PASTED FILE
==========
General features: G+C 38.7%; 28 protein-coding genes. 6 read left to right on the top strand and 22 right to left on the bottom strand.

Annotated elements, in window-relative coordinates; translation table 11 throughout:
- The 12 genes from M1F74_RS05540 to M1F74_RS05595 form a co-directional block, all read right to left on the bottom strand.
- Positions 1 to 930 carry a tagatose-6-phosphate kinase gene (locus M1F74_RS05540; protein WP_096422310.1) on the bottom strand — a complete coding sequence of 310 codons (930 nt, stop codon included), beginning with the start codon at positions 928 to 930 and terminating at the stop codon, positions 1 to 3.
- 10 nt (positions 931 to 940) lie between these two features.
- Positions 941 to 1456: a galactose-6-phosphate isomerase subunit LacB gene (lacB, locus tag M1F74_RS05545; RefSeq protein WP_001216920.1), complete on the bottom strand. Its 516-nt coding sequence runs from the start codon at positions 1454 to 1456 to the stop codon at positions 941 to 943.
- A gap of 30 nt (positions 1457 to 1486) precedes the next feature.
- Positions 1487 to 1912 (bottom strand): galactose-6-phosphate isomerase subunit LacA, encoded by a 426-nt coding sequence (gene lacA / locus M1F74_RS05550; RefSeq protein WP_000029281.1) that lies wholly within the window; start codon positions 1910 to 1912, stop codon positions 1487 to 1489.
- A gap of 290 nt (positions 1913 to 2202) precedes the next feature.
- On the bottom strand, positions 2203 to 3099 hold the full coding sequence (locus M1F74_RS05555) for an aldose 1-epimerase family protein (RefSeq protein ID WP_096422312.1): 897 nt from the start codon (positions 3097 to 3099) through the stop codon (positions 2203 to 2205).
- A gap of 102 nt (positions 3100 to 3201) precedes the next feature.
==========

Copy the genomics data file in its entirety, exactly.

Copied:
General features: G+C 38.7%; 28 protein-coding genes. 6 read left to right on the top strand and 22 right to left on the bottom strand.

Annotated elements, in window-relative coordinates; translation table 11 throughout:
- The 12 genes from M1F74_RS05540 to M1F74_RS05595 form a co-directional block, all read right to left on the bottom strand.
- Positions 1 to 930 carry a tagatose-6-phosphate kinase gene (locus M1F74_RS05540; protein WP_096422310.1) on the bottom strand — a complete coding sequence of 310 codons (930 nt, stop codon included), beginning with the start codon at positions 928 to 930 and terminating at the stop codon, positions 1 to 3.
- 10 nt (positions 931 to 940) lie between these two features.
- Positions 941 to 1456: a galactose-6-phosphate isomerase subunit LacB gene (lacB, locus tag M1F74_RS05545; RefSeq protein WP_001216920.1), complete on the bottom strand. Its 516-nt coding sequence runs from the start codon at positions 1454 to 1456 to the stop codon at positions 941 to 943.
- A gap of 30 nt (positions 1457 to 1486) precedes the next feature.
- Positions 1487 to 1912 (bottom strand): galactose-6-phosphate isomerase subunit LacA, encoded by a 426-nt coding sequence (gene lacA / locus M1F74_RS05550; RefSeq protein WP_000029281.1) that lies wholly within the window; start codon positions 1910 to 1912, stop codon positions 1487 to 1489.
- A gap of 290 nt (positions 1913 to 2202) precedes the next feature.
- On the bottom strand, positions 2203 to 3099 hold the full coding sequence (locus M1F74_RS05555) for an aldose 1-epimerase family protein (RefSeq protein ID WP_096422312.1): 897 nt from the start codon (positions 3097 to 3099) through the stop codon (positions 2203 to 2205).
- A gap of 102 nt (positions 3100 to 3201) precedes the next feature.